Having no doubt of the complaisance of the latter editor, we accept the challenge thus plainly extended. The time for this interesting skirmish shall be high noon, to-morrow ; place, the scales of Justice, on the cupola of the city hall ; weapons, junk bottles ; and the principals to be the bottleholders. It is a rather hazardous venture on the part of the individual who at present writes himself the "editor and proprietor" of the Star to fight with a bottle. One would reasonably suppose that the long contest he has already had with that instrument would satisfy any man whose desires are not of an inordinate nature. We hope that he may not repent of his temerity, and endeavor to emulate Hudibras in thinking that

"He who fights and runs away
May live to fight another day,"

for when struck with a bottle he will find it rather difficult to run away. We beg leave, in conclusion, to correct one very little error which our would-be antagonist has fallen into. He says he understood that the bottle which struck Mr. Cozine on "both sides" was held by another man. This is ingenious ; but it won't do, Mr. Star. You happened, unfortunately for your ingenuity, to state either directly or indirectly that "that bottle" was thrown at Mr. Cozine. How is that?

--Brooklyn Daily Eagle, Thursday, August 31, 1848

Sunday, July 3, 2011

Aldermen on Coney - 1848

Another example of 1840s satire.

ALDERMANIC SPORTS FOR AUGUST.--A special meeting of the common council was held yesterday for the purpose--of proceeding in a private capacity to Coney Island to ascertain whether the clams of that region had deteriorated in quality since their last visit. This they did in company with other gentlement, in Husted and Kendall's big stage, and as we are informed had a right merry time. After sufficient discussion in committee of the whole, a resolution was, (or ought to have been) passed, that clams are rather pleasant fodder. We coincide in that resolution, nem clam.

--Brooklyn Daily Eagle, Friday, August 25, 1848

Alderman is kind of an old-timey-sounding term, isn't it? The definition meant here is likely talking about city legislators (see Miriam-Webster's definition).

"Nem clam" is a pun, it appears. "Nem. con." is a Latin abbreviation for "without dissent."

Saturday, July 2, 2011

Fathers acting like children on Coney - 1848

Again, even in the 1840s, Coney was known as a place for adults to act like kids.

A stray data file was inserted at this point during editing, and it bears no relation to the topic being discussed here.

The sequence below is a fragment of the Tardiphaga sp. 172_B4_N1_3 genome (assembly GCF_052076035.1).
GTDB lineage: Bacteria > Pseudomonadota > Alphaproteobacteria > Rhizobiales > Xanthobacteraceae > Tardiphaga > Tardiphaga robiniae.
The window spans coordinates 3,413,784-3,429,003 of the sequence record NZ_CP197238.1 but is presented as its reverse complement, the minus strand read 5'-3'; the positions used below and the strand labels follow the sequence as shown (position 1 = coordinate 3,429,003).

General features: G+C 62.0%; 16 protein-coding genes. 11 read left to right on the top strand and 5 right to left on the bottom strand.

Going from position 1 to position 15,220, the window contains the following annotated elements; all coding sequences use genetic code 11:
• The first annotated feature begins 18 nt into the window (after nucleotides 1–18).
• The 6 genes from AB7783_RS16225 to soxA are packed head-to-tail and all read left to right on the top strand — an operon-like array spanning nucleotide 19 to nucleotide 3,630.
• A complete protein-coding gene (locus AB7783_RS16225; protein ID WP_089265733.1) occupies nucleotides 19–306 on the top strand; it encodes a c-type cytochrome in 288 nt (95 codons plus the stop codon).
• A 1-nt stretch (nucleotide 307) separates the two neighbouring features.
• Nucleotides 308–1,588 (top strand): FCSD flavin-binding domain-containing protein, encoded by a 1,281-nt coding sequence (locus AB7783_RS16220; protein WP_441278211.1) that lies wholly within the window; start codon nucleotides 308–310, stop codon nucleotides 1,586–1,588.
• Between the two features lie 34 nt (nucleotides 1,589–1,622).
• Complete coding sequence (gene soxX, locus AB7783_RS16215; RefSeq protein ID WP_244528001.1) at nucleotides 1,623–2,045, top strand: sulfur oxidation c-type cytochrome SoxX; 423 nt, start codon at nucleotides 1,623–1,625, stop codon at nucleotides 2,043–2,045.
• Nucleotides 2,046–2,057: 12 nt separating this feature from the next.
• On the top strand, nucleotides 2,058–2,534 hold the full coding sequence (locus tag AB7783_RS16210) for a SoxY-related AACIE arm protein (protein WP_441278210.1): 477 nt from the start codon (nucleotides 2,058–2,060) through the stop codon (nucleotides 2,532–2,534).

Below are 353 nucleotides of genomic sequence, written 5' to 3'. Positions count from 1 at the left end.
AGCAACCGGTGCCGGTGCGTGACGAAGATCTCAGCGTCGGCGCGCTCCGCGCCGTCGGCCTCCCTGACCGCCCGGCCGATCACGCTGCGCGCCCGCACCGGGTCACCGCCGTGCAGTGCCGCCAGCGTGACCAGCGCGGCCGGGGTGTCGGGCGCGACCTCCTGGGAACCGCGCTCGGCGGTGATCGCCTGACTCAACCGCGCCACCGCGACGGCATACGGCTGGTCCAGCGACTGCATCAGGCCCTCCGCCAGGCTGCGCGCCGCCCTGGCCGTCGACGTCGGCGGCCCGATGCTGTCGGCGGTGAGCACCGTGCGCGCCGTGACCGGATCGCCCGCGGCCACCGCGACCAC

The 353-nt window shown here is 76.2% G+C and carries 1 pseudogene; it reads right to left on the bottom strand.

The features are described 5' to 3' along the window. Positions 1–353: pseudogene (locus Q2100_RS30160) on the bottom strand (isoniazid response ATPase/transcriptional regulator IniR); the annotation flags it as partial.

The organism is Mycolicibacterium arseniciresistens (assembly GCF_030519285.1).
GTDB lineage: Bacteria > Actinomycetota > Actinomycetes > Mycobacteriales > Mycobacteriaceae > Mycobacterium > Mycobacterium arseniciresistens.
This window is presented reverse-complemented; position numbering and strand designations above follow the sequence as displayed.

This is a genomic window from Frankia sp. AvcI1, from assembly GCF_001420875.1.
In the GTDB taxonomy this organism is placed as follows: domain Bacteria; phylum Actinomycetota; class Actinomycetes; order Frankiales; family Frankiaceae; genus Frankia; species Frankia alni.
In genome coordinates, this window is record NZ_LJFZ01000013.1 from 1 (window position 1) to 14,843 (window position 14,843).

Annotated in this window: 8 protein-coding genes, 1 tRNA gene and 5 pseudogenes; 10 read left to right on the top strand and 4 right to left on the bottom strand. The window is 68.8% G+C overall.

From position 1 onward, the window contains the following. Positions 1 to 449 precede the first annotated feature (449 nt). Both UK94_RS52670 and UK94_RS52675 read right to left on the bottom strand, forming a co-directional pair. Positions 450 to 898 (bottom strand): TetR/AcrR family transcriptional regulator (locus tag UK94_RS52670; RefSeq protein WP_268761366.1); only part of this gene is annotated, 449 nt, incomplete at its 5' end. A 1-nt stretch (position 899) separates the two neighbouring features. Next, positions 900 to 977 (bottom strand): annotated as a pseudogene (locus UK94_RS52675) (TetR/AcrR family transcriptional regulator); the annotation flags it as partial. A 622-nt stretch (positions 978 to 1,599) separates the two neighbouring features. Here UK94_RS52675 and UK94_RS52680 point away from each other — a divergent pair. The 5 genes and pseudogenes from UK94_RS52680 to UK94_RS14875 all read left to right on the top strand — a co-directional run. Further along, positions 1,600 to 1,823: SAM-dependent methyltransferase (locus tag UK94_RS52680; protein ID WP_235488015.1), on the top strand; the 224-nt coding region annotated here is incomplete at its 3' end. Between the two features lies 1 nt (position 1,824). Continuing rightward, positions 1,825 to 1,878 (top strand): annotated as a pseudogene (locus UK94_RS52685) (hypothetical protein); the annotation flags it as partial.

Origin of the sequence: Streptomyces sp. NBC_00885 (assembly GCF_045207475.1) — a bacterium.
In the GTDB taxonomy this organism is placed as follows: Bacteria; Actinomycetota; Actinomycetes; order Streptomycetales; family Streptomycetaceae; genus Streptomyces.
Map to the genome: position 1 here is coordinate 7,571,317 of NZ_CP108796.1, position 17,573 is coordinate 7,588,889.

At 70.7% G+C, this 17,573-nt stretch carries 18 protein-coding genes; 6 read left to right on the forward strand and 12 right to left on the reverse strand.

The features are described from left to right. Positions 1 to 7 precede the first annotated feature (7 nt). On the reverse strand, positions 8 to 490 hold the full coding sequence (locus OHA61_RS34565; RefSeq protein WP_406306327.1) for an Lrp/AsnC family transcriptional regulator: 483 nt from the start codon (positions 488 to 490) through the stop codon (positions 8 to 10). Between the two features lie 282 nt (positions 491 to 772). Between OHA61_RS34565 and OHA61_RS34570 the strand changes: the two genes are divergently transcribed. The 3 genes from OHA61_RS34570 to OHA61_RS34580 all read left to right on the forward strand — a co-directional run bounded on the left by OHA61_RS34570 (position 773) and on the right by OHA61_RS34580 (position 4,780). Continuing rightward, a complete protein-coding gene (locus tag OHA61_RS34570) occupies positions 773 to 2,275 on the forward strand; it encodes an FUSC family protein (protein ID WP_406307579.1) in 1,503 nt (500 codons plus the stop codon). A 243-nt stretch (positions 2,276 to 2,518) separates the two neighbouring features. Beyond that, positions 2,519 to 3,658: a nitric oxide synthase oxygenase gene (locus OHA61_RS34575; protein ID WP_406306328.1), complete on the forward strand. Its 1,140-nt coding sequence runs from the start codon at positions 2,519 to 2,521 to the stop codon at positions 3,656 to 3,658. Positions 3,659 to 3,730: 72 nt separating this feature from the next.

City News and Gossip

CONEY ISLAND.--To-day the New York city fathers take a ride down to Coney Island, in order to get a snuff of the ocean breeze. We do not know of a more delightful place to luxuriate for an afternoon, and we therefore commend the taste of the fathers. But Coney Island is also a place for the daughters and the sons--for frolicksome girls and thoughtless gay fellows who hang on the smiles of the fair, and in this sunny weather seek to dream away the hours far from the haunts of business and the scenes of toil. There are many such staying at the different houses on this attractive shore, and many others who ride down thither of an afternoon to smell the salt air and wash themselves in the restless surf.

Yesterday afternoon quite a large party of officials and non-officials went thitherward from this city in the large stage of Husted & Kendall, drawn by six horses, and accompanied by a tender with four horses. We saw in the party quite a sprinkling of aldermen, and others connected with the city government, the two halves of the city printer, and a number of distinguished citizens of both political parties.

We hear, to-day, that they took up their quarters at Wyckoff's and, for a season, sunk the dignity of fathers and assumed the character of children.--They washed, bathed, ran races on the sand, cracked jokes, told stories, gestated in the swings, jumped, wrestled, and frolicked ; and concluded the day's entertainment by a clam bake which, it is said, Wyckoff knows how to get up secundum artem. They returned last night at about ten o'clock, in as good condition as could be expected, and speak highly of the advantages of a ride to Coney Island this fine weather. One of the sages of Scotland remarked that, on some occasions, the man that is wise is a fool. We suspect that the learned Scot must have had a dim vision of these rides to Coney Island when he uttered that. At any rate we very much doubt whether the folly of wisdom could be charged against the party of Brooklynites who bivouacked at Coney Island yesterday.

--Brooklyn Daily Eagle, Wednesday, August 9, 1848

Yes, it did say "snuff"! This entry references a hotel that may have been Wyckoff's.

Back in the day, literate readers were a lot more familiar with Latin. Nowadays, we are blessed to have Google. Secundum artem evidently means "according to the art" per this blog named after the phrase, at least.